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Discussion Starter #1 (Edited)
My M6 had an issue with clutch engagement. It was abrupt and clunky when cold, and threw an occasional 4FA0 (clutch position) code when driving before the transmission was fully warmed up. While still cold and starting from a dead-stop, the clutch control hunted around (surging vehicle speed and engine rpm) before full engagement. After warmup, it engaged better (still less than smooth) and shifted normally.

I started carrying my laptop in the car so I could run diagnostics when the problem occurred. Every time I was able to do the DIS tests, all the clutch parameters came back normal. My clutch, TOB, and guide sleeve are all fairly new, so those didn’t seem likely. I talked it over with my indie, he had seen this issue in an M5 once and it ended up being the clutch position valve. The manual he had from BMW SMG training showed this valve (item 16 in parts diagram) in the circuit to the clutch slave cylinder. Knowing this was the likeliest cause; I decided to take a gamble and had him order the part. I was a bit shocked to find out that this valve was over $600 (wholesale price), but went ahead with the job.

P/N ordered was 23017845630 (Directional Control Valve). Note: It really helps having two people do this job to help support the pump and realign things when reassembling.

We had to depressurized the SMG hydraulics (using DIS), then disconnect the battery, and lower the back of the transmission (after removing the engine skid plate and everything needed to get the driveshaft out) to get access to the allen-head fasteners on the side of the hydraulic pump. After removing the pump fasteners, the banjo bolt on the pump outlet pipe to the clutch slave had to be removed to allow the pump to be lowered enough to reach the solenoid valve. I supported the pump from hanging on the flex hoses, and wiring while Pierre removed the solenoid. The o-ring on the solenoid sits in the pump block and is tough to keep in position while pushing the new valve in. The last big issue is keeping the crush ring on the banjo bolt while reattaching the clutch slave pipe. The pump reservoir was full from bleeding down pressure before the job started, so the DIS bleed process was run first (about 15 minute process). The reservoir was topped off and everything checked for leaks before putting everything else back on the car and running the clutch adaptations.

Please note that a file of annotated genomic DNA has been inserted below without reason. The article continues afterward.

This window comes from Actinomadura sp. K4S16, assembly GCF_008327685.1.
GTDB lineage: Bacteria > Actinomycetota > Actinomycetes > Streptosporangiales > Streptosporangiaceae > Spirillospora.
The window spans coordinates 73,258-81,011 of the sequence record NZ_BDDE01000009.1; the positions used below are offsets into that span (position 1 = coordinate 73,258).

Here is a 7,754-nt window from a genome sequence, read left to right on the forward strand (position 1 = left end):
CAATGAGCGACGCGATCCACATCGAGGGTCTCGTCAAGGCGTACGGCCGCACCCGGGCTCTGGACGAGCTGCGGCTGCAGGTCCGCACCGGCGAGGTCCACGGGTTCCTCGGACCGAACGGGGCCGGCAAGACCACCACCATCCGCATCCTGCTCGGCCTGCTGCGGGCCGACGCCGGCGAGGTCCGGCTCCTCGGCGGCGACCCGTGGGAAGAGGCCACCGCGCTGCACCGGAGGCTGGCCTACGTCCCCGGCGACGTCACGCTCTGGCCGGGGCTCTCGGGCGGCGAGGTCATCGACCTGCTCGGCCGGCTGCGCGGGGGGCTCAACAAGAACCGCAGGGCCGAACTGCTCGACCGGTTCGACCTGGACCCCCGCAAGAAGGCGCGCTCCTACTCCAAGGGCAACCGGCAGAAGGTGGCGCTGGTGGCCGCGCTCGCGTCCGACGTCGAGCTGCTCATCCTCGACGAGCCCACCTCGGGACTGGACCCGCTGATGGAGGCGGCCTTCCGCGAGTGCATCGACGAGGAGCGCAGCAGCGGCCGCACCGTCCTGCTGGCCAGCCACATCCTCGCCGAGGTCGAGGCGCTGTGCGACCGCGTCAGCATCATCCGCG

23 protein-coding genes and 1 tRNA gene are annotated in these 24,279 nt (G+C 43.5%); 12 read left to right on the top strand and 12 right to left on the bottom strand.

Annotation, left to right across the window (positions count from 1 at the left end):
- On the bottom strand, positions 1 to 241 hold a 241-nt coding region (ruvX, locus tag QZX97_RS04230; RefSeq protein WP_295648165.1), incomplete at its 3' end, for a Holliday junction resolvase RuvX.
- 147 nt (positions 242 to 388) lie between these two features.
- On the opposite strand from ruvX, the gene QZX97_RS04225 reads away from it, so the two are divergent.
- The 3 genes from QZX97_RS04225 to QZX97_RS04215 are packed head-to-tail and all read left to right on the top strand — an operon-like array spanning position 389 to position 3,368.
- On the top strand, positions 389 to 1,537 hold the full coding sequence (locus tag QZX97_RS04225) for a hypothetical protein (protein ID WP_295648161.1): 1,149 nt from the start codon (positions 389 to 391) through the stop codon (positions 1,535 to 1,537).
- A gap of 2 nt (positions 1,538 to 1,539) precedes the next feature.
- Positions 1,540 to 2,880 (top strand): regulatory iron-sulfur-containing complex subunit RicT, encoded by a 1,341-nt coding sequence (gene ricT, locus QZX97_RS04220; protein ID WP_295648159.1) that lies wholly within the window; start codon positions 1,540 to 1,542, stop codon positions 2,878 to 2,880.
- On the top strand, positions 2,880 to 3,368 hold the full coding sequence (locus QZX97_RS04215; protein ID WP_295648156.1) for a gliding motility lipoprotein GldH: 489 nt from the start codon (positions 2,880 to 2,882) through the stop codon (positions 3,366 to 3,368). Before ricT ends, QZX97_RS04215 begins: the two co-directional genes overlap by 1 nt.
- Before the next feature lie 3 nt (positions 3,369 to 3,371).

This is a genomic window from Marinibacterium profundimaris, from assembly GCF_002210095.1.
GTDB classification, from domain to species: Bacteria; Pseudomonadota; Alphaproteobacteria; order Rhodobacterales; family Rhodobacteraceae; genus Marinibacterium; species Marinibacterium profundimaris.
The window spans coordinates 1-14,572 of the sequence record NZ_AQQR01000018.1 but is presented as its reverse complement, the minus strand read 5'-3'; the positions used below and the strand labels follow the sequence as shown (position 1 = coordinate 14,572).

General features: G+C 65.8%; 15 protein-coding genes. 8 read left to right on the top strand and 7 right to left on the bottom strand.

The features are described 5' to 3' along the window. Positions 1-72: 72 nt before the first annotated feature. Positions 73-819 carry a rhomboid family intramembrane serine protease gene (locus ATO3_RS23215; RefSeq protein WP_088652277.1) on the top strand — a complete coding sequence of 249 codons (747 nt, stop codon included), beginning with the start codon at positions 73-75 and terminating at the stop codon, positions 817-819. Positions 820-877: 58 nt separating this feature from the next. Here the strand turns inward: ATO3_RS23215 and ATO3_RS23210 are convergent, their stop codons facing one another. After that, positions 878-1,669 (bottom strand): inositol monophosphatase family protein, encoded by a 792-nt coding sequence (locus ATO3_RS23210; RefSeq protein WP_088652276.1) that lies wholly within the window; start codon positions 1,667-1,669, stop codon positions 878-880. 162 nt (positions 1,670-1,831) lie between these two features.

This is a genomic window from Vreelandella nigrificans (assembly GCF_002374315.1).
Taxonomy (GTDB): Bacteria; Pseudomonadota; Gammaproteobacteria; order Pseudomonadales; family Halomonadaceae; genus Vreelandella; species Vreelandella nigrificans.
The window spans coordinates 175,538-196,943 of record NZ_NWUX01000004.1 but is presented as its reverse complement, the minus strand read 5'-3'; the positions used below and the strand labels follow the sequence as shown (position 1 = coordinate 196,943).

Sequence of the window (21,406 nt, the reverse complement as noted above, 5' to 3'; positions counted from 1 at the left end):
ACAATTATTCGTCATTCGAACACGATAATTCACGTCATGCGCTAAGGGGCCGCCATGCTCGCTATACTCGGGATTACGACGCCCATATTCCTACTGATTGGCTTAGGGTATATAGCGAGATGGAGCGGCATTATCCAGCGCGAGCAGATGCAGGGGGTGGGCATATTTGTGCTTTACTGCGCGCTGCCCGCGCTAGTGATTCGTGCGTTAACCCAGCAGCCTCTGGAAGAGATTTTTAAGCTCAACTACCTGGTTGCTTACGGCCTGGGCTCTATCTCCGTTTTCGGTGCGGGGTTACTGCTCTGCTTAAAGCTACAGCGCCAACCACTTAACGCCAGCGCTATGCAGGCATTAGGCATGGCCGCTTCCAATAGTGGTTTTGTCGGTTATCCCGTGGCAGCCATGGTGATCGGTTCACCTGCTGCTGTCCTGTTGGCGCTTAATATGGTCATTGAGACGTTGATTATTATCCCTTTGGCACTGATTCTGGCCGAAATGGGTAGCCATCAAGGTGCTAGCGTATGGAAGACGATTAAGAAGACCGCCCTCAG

After starting off I could immediately feel the difference in clutch action. It was very smooth and progressive (like never before). It felt like a skilled driver was operating the clutch! The next day after letting the car completely cool off, it was the same smooth clutch action. For me, this was money well-spent.
 

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I have long suspected this valve was key in shift smoothness. It's sort of the gateway for all fluid flow from the pump to the slave and 6 other control valves. I have a couple of used ones I want to test, but no time to build a test rig. I just can't see what fails on these.

The o-rings may leak by I suppose, but since those are external on the cartridge, they would only allow fluid to bypass the valve spool of old/worn.

The solenoid itself seems simple enough, the ones I have measure identical for both winding and insulation resistance.

That leaves the spool itself and since there's no software inside, the fluid boundary must be a tight tolerance fit. Perhaps the spool wears bit inside the cartridge? Maybe wear particles in the system build up over time since there's no fluid change/flush regimen? If you think about it, every single ounce of fluid that goes anywhere in the SMG travels through this valve, so perhaps particles are the cause.

Good to know it helps, do you think it would have been possible without removing the hydraulic unit if you just pivoted the transmission down?
 

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Discussion Starter #3
On the M6 it's only possible to reach it by lowering the pump assembly.

I am wondering about the failure mode too. Especially since my problem was less noticeable after the system warmed up. I don't fully understand how this valve operates in the sense that it seems to be a two position valve. If that is true, it must have to rapidly cycle to vary the pressure to the clutch slave. That rapid cycling is how I suspect Vanos solenoids control positioning as well. The other possibility is that these aren't solenoids, but are stepper motors to continuously vary the balance of fluid flow with tapered profiles on the spool.

Both of these possible modes of operation would explain my car's symptoms. Maybe I'll dissect my old valve and see what's what.